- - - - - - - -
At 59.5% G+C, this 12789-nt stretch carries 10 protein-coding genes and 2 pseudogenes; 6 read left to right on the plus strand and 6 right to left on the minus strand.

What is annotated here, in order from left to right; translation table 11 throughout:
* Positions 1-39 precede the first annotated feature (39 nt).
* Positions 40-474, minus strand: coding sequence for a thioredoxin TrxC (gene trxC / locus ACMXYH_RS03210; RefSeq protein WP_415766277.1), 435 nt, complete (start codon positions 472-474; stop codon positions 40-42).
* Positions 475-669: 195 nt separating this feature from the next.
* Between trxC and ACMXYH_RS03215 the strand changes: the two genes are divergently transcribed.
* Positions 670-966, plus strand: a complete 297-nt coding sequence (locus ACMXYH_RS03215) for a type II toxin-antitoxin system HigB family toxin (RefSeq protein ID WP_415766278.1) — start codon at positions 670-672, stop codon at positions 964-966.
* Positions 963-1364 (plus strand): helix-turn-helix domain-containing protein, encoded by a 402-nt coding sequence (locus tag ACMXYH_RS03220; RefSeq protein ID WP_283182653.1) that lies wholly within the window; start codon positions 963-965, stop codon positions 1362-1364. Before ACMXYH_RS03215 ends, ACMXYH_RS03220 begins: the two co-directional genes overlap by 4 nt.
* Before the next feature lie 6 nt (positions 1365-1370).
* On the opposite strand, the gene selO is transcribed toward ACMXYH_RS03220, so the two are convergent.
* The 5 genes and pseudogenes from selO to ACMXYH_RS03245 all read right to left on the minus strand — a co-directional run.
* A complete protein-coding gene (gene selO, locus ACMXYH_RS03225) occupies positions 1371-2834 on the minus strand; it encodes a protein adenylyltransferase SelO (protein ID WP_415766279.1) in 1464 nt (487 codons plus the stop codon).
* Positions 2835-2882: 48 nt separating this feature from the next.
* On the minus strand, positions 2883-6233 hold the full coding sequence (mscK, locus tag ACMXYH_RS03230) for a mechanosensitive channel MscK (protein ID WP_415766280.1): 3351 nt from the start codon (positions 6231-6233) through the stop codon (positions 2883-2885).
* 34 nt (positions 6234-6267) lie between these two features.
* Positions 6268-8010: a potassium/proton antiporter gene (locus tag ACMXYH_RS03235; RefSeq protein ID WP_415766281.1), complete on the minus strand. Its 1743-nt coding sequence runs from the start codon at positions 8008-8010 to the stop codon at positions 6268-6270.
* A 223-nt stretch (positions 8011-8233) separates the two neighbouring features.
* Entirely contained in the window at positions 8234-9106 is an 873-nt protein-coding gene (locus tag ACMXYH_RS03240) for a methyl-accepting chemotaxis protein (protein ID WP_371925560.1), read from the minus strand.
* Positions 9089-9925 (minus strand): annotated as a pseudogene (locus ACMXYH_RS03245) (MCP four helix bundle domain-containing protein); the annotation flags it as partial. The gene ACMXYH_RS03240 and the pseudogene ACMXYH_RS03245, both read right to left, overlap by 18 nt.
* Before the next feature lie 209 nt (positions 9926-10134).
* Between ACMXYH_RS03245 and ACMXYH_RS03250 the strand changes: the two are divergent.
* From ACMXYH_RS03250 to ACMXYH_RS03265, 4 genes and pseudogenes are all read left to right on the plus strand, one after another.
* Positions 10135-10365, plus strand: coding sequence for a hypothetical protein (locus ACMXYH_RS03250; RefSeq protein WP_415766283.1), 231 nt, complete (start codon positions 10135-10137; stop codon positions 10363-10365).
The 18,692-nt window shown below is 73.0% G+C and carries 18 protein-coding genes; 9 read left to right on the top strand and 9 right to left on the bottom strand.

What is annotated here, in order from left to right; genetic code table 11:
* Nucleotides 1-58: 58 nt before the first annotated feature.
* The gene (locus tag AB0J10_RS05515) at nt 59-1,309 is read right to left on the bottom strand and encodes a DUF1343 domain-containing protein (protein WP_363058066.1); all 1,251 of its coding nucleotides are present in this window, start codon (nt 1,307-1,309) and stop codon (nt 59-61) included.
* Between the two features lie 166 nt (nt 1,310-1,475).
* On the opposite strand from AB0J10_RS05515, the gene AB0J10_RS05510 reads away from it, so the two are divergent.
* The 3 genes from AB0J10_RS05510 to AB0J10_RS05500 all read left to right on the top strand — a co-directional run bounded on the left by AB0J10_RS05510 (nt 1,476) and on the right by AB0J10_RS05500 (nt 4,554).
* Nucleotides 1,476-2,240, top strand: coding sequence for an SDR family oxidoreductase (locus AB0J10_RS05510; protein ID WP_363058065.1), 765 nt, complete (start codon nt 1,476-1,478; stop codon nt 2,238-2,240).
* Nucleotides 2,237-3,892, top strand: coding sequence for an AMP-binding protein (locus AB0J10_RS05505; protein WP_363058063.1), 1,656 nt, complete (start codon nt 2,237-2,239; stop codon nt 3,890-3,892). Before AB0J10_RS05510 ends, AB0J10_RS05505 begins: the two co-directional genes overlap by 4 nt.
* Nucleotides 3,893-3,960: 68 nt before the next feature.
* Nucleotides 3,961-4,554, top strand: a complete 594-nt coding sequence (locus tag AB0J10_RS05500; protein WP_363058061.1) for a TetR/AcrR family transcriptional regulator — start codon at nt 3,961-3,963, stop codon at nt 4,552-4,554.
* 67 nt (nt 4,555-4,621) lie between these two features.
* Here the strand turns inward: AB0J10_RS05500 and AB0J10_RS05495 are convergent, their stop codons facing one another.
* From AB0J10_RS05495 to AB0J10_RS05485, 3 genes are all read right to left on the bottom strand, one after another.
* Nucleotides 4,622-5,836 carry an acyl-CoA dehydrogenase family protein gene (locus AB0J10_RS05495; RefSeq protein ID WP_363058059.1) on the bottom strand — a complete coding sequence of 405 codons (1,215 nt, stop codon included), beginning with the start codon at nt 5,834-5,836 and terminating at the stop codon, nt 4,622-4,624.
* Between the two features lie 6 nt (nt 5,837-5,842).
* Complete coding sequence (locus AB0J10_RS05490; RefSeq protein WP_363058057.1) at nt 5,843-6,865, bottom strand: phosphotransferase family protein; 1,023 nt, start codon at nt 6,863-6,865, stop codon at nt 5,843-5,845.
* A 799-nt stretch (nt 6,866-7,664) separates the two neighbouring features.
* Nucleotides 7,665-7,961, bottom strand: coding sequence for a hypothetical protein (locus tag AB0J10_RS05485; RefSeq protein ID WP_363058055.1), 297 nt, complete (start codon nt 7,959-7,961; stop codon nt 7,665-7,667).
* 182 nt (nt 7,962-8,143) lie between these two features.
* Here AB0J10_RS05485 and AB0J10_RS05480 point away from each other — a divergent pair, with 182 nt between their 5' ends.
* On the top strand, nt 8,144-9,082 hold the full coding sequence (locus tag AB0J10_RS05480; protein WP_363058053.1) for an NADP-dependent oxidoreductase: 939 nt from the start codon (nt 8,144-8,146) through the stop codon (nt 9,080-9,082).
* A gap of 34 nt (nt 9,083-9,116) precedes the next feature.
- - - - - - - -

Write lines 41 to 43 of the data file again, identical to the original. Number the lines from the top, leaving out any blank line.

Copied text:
* A 799-nt stretch (nt 6,866-7,664) separates the two neighbouring features.
* Nucleotides 7,665-7,961, bottom strand: coding sequence for a hypothetical protein (locus tag AB0J10_RS05485; RefSeq protein ID WP_363058055.1), 297 nt, complete (start codon nt 7,959-7,961; stop codon nt 7,665-7,667).
* 182 nt (nt 7,962-8,143) lie between these two features.